By Tim Graettinger, Ph.D., Feb 2012
Yes or no. Buy or sell. Renew or cancel. Many customer behaviors have this flavor of a choice between two alternatives. Suppose software called a "classifier" (explained more below) is available to predict customer choices in advance. Would you use it? Why or why not? Perhaps you'd like to test it to see how well it performs before you commit. In this installment of my ongoing series on the nuts and bolts of data mining, I discuss the use of classifiers and the question of performance. Regarding performance, we specifically consider hits, misses, false alarms, and the ROC curve that pulls them all together.
The trade-off between hit rate and false alarm rate depends on both the classifier and the choice of threshold. Since we are testing a particular classifier, we make no changes there. That leaves the threshold as the sole adjustment knob. Stop reading for a moment and imagine what happens to the hit rate and the false alarm rate as you raise the threshold. What happens when you lower it?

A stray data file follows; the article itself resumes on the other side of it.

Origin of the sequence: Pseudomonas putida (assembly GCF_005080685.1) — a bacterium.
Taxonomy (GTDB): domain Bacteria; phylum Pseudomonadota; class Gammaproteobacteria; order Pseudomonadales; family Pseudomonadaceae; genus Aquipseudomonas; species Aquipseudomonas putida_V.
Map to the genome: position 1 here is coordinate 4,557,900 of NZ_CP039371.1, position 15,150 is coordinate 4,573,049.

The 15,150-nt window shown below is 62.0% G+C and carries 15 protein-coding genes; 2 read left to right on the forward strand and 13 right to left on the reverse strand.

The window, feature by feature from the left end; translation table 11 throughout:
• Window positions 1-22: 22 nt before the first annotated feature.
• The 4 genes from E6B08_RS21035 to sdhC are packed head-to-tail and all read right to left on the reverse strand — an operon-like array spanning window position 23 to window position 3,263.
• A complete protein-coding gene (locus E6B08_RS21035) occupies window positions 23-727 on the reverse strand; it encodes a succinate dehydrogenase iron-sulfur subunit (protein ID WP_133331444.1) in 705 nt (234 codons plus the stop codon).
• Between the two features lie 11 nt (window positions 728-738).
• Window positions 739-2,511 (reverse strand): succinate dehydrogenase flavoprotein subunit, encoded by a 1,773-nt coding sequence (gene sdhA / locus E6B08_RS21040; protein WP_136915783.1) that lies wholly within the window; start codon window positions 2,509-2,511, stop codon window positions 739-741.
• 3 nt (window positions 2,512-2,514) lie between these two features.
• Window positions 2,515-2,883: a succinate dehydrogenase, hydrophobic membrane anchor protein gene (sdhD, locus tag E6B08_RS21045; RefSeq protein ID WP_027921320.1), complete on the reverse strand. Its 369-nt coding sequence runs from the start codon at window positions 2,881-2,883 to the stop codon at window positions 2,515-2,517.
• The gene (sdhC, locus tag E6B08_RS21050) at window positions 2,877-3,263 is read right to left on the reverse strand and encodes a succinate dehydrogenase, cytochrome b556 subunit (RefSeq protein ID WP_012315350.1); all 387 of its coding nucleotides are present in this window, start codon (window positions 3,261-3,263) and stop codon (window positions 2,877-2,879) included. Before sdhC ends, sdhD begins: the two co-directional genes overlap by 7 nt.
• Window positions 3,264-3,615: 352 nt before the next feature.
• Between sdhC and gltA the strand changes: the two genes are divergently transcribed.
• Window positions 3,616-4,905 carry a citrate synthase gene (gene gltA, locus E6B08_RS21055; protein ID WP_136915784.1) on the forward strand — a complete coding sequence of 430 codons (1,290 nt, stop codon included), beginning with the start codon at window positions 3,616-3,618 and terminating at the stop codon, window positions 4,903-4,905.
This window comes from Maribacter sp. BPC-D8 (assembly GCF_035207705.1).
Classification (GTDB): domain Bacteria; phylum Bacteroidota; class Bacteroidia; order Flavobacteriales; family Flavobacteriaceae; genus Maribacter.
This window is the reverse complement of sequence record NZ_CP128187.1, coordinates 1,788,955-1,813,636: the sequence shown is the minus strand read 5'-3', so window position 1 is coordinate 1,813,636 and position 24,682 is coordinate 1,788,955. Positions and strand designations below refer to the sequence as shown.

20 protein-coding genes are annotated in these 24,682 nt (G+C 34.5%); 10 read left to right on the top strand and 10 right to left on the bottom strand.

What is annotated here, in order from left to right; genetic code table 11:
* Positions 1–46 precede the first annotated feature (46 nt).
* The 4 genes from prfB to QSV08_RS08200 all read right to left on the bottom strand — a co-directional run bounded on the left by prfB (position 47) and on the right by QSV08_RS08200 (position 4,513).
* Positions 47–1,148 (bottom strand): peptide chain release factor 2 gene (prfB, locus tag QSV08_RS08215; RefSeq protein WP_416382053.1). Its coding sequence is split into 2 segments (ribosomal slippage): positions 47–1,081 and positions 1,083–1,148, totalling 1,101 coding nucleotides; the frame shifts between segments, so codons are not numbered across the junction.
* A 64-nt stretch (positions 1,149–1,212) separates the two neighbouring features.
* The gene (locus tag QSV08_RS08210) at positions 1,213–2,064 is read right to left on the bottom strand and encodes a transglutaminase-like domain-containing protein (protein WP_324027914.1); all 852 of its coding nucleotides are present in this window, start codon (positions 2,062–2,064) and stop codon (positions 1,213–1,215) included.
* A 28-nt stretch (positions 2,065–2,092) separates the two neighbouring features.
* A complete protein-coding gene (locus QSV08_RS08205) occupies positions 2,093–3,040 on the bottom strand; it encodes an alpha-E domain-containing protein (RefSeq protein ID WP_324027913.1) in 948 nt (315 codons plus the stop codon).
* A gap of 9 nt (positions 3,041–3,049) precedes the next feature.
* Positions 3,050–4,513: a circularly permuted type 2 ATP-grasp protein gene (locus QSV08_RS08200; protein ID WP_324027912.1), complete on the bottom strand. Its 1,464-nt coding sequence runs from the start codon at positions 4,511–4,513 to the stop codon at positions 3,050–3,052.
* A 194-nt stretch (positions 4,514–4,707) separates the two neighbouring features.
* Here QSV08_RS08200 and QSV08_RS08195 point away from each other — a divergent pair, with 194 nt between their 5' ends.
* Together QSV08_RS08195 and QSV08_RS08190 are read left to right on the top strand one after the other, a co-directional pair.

Here's the answer: when you lower the threshold, more claims fall into the disallowed bucket, which generally will include more hits. As a result, the hit rate goes up -- but so does the false alarm rate. Conversely, when you raise the threshold, you get higher-quality hits, but fewer of them. On the plus side, you produce fewer false alarms.
The ROC Curve
Wouldn't you like to try a few different thresholds to see how the hit rates and false alarm rates change? Why not try ALL threshold values?! That, in fact, is the purpose of the ROC curve shown in Figure 1. The horizontal axis is the false alarm rate, and the vertical axis is the hit rate. One choice of threshold produces one point on the curve, a combination of false alarm rate and hit rate. Another choice produces another point. By varying the threshold across a range of values, say from 0 to 1, you generate the entire curve (in blue) for the classifier. Small values for the threshold produce points in the northeast corner of the graph, corresponding to high hit rates and high false alarm rates. High threshold values, conversely, generate points in the southwest corner, where the hit rates and false alarm rates are both low.